In case you haven't noticed more and more astrophysicist are siding towards the theory that another large planet or two exist within our solar system.

No, I haven’t noticed. Who are these astrophysicists? What percentage of the astrophysics community ‘sides with this theory’? Where does, for example, Brian May stand on it?


My argument is based on the evidence we have found so far and I have presented evidence to back that argument.

Look, friend. You are no scientist. Neither, despite the advantage of a scientific education, am I. Certainly neither of us is a specialist in orbital mechanics. So all we can do is take the word of those more knowledgeable than ourselves.

My post was made to point out that there are more explanations than one for the inclination of the solar equator to the ecliptic, not to tell you that your favoured explanation is wrong. Develop a sense of proportion, for Heaven’s sake.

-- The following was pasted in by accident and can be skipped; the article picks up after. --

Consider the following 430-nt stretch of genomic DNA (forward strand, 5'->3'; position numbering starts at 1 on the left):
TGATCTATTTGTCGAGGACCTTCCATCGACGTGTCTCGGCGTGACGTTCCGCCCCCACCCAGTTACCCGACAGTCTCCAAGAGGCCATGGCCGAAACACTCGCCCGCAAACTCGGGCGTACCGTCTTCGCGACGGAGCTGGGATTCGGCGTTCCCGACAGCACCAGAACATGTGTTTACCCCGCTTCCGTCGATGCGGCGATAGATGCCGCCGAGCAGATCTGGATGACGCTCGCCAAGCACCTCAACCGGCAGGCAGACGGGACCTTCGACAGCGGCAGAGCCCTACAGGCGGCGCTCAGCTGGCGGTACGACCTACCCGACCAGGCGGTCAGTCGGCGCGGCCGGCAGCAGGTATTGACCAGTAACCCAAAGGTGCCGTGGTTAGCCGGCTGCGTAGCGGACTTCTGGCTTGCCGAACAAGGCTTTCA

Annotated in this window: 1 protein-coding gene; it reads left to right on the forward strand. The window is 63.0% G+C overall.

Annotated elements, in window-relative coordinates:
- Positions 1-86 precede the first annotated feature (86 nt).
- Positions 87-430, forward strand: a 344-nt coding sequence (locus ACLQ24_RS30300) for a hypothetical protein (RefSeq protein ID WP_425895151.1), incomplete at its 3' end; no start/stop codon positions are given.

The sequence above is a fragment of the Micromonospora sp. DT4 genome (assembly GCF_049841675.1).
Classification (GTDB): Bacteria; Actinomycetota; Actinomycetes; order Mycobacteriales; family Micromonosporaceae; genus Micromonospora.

When people behave in stupid ways, one concludes that they are stupid. This kind of behaviour does your credibility as a bearer of scientific news no favours at all.



posted on Aug, 11 2016 @ 08:42 AM
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posted on Aug, 11 2016 @ 08:45 AM
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So I postulate, that we would have seen it, at some point already.

You can't hide something that big if its orbit brings it anywhere near the Sun.

You just can't. You could point any number of instruments at that general area and find what was there, either via IR, or whatever else.

~Tenth



posted on Aug, 11 2016 @ 11:06 AM
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originally posted by: tothetenthpower
So I postulate, that we would have seen it, at some point already.

You can't hide something that big if its orbit brings it anywhere near the Sun.